A variable value stamp, is a gummed or self-adhesive postage stamp of a common design, issued by a machine similar to an Automatic Teller Machine, with a value of the user's choice printed at the time the stamp is dispensed. The value may be variable or from a fixed selection of postal rates. The stamps and machines are typically for use in retail or post office environments. As only the postal value varies from stamp to stamp, these stamps have been described as key type stamps. They are also closely related to meter stamps from postage meters.
As the concept has developed, a variety of different names have been used, including Automatenmarken (Germany), ATM stamps (USA), Autopost stamps (USA), Frama labels (Europe) or machine labels (Stanley Gibbons catalogues).
There have been many experiments with similar systems over the years but none has been truly successful until the evolution of modern sophisticated computer printing technology. The development of the postage meter, which performs a similar function in businesses and organisations has also been instrumental in developing the technology.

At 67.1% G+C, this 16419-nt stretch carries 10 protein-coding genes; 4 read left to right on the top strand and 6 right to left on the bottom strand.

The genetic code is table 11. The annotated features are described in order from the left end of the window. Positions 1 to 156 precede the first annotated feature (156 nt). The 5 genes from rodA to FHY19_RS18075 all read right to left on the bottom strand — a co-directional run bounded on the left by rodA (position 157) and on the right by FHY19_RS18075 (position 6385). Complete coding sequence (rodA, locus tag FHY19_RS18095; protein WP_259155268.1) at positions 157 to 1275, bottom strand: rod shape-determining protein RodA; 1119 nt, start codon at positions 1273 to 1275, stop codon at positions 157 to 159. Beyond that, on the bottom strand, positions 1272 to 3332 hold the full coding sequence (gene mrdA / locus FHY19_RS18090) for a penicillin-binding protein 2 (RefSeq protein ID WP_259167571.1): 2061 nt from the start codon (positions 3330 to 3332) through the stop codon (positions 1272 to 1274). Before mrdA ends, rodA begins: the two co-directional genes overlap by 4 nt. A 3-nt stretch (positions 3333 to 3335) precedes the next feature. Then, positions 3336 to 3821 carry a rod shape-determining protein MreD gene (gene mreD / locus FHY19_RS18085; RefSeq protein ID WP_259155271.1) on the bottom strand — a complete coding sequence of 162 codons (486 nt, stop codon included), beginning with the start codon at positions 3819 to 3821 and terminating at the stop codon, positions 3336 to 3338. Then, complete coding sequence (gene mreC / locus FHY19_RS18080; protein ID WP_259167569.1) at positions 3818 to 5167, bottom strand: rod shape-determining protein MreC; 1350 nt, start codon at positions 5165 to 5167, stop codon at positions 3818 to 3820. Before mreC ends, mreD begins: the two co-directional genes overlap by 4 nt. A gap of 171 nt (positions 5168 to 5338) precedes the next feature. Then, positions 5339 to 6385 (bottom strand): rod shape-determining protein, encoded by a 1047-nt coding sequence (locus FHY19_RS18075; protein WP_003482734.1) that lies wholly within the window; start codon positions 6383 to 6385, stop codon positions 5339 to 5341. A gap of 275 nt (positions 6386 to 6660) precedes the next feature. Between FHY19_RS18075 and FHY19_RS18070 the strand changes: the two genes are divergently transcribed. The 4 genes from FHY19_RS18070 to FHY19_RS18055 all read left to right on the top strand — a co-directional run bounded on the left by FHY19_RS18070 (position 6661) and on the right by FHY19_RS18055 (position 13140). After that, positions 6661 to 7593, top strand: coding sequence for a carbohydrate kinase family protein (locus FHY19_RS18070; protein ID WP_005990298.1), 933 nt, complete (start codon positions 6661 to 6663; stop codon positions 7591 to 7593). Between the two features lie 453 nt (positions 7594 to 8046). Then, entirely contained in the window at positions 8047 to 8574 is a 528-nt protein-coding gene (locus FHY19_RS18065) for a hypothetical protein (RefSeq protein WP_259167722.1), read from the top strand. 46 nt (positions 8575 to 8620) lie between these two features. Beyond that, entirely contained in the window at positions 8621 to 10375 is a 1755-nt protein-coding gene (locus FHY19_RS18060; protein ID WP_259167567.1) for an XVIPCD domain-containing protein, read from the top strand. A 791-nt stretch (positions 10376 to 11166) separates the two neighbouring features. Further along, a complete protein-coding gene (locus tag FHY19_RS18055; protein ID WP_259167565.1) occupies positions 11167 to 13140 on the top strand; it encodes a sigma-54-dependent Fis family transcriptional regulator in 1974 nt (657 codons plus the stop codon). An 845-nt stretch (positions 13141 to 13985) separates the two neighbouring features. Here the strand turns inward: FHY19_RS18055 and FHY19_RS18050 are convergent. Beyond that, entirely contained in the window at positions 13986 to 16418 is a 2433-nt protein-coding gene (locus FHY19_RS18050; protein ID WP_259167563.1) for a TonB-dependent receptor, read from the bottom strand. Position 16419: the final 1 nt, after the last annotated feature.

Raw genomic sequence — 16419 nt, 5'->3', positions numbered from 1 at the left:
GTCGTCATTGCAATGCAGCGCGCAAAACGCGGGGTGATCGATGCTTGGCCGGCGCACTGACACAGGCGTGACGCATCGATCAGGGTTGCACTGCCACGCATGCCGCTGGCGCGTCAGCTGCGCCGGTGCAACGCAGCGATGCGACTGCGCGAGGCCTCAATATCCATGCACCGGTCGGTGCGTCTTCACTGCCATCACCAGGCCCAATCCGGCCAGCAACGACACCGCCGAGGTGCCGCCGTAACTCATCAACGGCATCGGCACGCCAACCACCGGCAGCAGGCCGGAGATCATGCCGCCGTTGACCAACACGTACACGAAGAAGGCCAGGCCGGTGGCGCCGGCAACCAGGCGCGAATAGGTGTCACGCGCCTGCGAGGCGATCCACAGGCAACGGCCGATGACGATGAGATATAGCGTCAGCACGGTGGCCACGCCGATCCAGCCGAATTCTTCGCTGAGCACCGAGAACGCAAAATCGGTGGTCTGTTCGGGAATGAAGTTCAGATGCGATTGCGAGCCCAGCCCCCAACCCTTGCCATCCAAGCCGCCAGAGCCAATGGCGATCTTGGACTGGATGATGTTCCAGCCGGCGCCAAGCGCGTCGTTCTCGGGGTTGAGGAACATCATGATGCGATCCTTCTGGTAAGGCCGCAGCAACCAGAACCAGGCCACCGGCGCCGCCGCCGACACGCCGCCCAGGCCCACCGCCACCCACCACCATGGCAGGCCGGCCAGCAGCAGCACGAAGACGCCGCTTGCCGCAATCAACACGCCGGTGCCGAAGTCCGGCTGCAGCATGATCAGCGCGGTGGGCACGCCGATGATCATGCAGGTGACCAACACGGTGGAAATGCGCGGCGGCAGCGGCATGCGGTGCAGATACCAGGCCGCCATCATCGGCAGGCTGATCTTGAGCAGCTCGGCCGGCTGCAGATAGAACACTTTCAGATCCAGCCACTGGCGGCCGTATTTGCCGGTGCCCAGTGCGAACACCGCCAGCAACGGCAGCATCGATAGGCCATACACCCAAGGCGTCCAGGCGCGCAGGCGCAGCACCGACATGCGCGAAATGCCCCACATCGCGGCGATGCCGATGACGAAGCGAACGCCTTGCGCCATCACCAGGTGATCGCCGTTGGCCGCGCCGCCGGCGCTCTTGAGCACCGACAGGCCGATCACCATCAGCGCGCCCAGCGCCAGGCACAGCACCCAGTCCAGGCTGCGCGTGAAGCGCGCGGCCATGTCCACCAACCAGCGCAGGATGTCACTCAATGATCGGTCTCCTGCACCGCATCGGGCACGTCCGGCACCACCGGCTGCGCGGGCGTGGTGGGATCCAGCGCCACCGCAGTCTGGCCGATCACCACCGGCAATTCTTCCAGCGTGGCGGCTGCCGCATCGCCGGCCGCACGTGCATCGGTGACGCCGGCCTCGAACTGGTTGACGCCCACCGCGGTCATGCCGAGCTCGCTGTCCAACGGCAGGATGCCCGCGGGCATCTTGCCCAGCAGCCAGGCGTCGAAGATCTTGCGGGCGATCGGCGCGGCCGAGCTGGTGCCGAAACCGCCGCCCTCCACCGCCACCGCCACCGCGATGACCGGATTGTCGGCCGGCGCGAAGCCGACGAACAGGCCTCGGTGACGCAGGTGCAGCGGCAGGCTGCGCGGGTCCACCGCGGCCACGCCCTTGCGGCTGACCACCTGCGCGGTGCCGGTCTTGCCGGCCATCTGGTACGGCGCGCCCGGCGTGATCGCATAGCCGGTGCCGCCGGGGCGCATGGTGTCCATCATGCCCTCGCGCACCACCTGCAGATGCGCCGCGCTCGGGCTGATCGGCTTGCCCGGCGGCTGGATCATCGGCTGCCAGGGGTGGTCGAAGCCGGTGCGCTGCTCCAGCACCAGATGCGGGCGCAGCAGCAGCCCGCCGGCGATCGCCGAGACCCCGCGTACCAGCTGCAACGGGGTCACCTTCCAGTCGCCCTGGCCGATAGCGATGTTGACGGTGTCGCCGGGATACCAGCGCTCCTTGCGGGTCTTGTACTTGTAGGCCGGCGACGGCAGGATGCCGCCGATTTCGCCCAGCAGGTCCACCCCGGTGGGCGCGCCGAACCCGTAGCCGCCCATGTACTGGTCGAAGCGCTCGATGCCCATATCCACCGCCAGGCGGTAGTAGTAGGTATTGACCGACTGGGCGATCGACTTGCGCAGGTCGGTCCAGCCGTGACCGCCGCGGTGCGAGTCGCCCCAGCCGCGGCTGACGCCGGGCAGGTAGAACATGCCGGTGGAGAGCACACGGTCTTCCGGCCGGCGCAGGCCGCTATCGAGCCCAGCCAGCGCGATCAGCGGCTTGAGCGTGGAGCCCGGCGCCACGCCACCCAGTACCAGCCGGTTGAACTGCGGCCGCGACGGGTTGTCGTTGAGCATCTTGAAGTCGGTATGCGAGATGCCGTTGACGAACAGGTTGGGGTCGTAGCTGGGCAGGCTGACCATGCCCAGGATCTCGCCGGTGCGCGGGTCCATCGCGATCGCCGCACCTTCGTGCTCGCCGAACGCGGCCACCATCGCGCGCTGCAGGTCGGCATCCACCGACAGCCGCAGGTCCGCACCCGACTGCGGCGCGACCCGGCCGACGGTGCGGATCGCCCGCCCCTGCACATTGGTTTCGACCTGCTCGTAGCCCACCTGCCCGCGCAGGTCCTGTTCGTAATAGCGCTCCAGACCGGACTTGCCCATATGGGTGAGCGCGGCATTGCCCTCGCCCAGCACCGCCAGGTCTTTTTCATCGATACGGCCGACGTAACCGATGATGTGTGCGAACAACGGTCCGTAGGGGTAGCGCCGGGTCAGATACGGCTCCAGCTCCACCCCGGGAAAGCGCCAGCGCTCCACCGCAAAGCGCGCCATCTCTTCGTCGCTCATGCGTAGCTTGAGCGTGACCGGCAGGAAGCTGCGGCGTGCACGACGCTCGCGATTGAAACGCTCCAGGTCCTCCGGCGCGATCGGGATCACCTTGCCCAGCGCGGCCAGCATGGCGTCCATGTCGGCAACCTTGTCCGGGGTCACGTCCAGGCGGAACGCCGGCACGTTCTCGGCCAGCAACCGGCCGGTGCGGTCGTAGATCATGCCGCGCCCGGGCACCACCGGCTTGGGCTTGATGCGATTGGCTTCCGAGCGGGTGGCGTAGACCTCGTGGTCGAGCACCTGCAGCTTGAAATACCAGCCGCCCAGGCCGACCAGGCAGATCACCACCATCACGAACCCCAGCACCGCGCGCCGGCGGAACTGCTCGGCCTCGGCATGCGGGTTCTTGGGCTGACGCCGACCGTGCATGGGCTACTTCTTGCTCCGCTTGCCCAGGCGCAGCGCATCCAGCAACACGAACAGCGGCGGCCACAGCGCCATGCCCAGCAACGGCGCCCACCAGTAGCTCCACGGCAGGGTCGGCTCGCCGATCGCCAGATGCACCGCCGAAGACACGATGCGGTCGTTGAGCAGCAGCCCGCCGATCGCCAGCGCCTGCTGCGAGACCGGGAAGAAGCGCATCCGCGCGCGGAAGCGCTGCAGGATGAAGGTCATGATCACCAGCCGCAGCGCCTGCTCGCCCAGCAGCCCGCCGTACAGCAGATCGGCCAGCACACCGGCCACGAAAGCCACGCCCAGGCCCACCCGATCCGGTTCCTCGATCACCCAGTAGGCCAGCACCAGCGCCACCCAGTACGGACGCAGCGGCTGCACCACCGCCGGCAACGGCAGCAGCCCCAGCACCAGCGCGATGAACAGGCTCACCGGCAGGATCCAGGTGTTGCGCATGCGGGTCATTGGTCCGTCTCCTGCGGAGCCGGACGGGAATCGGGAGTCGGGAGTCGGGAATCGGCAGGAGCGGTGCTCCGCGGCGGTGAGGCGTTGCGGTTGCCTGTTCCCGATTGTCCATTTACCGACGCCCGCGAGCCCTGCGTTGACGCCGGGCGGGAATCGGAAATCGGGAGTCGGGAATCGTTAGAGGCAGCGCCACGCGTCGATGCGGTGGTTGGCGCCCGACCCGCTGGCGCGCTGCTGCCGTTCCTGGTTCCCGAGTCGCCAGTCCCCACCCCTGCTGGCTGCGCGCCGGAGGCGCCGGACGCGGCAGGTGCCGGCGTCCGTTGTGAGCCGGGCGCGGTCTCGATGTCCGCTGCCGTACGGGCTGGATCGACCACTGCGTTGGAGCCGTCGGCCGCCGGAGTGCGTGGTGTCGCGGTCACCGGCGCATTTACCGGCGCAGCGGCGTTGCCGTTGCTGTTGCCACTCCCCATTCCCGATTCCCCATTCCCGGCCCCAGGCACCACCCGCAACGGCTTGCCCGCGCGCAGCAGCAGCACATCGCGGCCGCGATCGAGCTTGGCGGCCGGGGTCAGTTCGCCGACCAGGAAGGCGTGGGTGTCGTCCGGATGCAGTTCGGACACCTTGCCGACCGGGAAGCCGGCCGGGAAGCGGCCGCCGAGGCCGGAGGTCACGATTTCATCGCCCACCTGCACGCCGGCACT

The first patent for a machine to produce variable postage was taken out by Carl Bushe in 1884. In 1900 Christian Kahrs' machine was tested in Oslo. Similar machines were soon tried in Australia, New Zealand and the United States.
The Frama company of Switzerland produced a special type of patterned paper suitable for dispensing by machine and electronic printing that could be used to create an unlimited number of different stamp designs. The British Post Office used the paper experimentally in vending machines in 1984-85 but the experiment was not regarded as a success. Frama labels were also introduced in Switzerland in 1976. Frama labels were distinctive for the whole design being printed in one operation onto the special paper, including the value, rather than just the value being printed onto a pre-printed stamp.
The U.S. Postal Service experimented with similar stamps in 1989-90. Those experiments also were not considered a success. The U.S. Postal Service owns a patent for an ATM dispensable self-adhesive postage stamp construction.